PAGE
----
Been there over the weekend. A very cramped place, few amenities, and the price is steep. Had a weekend with aging disabled parents and find myself thoughtful about how we treat our elders in America. I can't speak for other countries, especially those with socialized medicine, but here it's a jungle -- brutally divergent levels of care depending on who you worked for and how much you amassed and where you live. And most good, competent doctors simply have a bin marked "Arthritic, addled elder" to dump you into. In fact, I think they have a prescription so marked. Celebrex for everything. And not much to celebrate.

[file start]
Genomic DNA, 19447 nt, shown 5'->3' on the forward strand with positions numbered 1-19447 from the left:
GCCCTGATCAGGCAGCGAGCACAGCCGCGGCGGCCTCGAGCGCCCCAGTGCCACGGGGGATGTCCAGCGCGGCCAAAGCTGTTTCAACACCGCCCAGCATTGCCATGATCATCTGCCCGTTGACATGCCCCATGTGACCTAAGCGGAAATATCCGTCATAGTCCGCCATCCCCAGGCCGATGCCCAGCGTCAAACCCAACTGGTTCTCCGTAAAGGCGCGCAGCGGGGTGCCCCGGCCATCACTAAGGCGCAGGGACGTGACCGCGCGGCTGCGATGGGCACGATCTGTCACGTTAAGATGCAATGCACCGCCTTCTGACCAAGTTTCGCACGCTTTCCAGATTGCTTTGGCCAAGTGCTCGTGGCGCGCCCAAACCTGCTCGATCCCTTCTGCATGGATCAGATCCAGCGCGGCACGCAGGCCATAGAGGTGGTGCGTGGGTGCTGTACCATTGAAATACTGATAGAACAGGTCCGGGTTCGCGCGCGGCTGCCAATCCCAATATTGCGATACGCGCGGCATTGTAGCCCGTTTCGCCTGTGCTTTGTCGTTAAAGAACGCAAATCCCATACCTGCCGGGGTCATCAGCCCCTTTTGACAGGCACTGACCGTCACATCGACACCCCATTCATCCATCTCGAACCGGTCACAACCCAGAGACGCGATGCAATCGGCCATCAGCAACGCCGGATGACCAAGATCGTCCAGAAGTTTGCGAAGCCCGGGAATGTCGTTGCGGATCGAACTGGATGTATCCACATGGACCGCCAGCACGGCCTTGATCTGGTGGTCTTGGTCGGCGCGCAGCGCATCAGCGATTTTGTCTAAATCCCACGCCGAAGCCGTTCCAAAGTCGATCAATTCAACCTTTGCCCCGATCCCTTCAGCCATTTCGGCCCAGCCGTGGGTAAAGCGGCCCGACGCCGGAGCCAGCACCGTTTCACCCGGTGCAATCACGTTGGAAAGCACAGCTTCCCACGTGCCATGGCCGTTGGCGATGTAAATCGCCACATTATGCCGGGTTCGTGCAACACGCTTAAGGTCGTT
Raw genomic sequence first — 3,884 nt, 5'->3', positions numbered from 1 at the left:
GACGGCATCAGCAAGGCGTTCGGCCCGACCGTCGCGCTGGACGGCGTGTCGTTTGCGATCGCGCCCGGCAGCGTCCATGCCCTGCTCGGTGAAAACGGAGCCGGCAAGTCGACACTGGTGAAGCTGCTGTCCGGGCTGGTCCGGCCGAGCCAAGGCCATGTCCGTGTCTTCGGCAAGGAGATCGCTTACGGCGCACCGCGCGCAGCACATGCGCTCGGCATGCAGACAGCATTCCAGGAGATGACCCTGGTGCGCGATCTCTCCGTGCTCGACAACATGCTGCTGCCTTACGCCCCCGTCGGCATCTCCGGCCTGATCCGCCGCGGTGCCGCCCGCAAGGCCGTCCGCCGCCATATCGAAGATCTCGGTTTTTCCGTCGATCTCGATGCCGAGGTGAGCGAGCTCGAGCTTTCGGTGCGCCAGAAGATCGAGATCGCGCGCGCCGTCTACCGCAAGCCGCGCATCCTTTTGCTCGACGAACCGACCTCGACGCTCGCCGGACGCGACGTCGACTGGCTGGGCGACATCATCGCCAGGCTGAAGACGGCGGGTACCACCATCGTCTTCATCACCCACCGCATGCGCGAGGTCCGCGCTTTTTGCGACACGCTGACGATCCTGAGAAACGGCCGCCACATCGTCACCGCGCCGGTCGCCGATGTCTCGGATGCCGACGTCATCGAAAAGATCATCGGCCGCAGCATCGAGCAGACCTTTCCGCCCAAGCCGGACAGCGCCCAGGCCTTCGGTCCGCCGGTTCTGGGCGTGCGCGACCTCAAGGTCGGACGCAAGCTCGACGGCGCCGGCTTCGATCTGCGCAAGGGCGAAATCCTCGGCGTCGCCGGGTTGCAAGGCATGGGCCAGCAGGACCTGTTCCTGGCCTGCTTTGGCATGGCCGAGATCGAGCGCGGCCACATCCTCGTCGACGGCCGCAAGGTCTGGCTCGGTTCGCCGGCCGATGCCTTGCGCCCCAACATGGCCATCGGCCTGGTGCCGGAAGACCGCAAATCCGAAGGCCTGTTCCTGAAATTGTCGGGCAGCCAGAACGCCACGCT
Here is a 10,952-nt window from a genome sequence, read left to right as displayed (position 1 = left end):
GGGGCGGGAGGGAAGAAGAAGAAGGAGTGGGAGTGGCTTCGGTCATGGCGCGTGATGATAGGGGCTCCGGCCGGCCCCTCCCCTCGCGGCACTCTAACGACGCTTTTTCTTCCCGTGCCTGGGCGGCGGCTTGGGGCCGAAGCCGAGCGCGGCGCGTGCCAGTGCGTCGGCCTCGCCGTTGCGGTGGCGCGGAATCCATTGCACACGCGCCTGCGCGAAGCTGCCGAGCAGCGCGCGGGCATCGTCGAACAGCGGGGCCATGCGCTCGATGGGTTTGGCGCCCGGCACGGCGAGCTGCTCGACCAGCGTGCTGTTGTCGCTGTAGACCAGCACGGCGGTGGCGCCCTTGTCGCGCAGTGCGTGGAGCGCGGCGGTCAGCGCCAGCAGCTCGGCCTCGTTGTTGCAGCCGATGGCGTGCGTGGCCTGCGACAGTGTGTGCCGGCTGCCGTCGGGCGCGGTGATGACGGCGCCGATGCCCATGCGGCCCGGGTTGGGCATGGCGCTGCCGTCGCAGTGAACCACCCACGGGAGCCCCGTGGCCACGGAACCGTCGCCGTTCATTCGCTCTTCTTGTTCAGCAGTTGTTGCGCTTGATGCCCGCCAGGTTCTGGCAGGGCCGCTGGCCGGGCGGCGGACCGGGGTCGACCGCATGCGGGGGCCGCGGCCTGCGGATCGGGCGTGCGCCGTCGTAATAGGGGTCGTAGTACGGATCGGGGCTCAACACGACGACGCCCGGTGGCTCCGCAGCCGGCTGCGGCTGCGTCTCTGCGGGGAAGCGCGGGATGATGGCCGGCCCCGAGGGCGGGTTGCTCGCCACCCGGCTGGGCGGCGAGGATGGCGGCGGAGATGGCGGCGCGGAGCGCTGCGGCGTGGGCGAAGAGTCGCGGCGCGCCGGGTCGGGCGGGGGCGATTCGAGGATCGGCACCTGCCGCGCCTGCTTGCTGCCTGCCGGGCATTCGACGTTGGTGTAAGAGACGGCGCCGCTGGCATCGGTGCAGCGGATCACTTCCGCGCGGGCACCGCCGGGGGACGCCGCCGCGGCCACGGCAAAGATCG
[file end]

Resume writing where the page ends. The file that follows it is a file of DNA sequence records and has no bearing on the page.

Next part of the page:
I don't usually post my poem drafts online, but this was a weekend poem:
My father would have made a good actor:
booming voice, quicksilver moods, ability to forget
one personality as he dons another. Now most
of the lines in the plays he lives are vanishing
he ad-libs from the heart, sometimes with wit.
He forgets the four decades of spite
between them when his sister calls.
He can't remember the no-good son-in-law
I divorced or that he once put the present one
out on the street with his suitcase during an argument.
Are you my son? he asks. Are you
my daughter? Some good things about age
come clear to me in the huge blanks
that cloud our history. I turn
the corner into his room again and say, Hello Dad.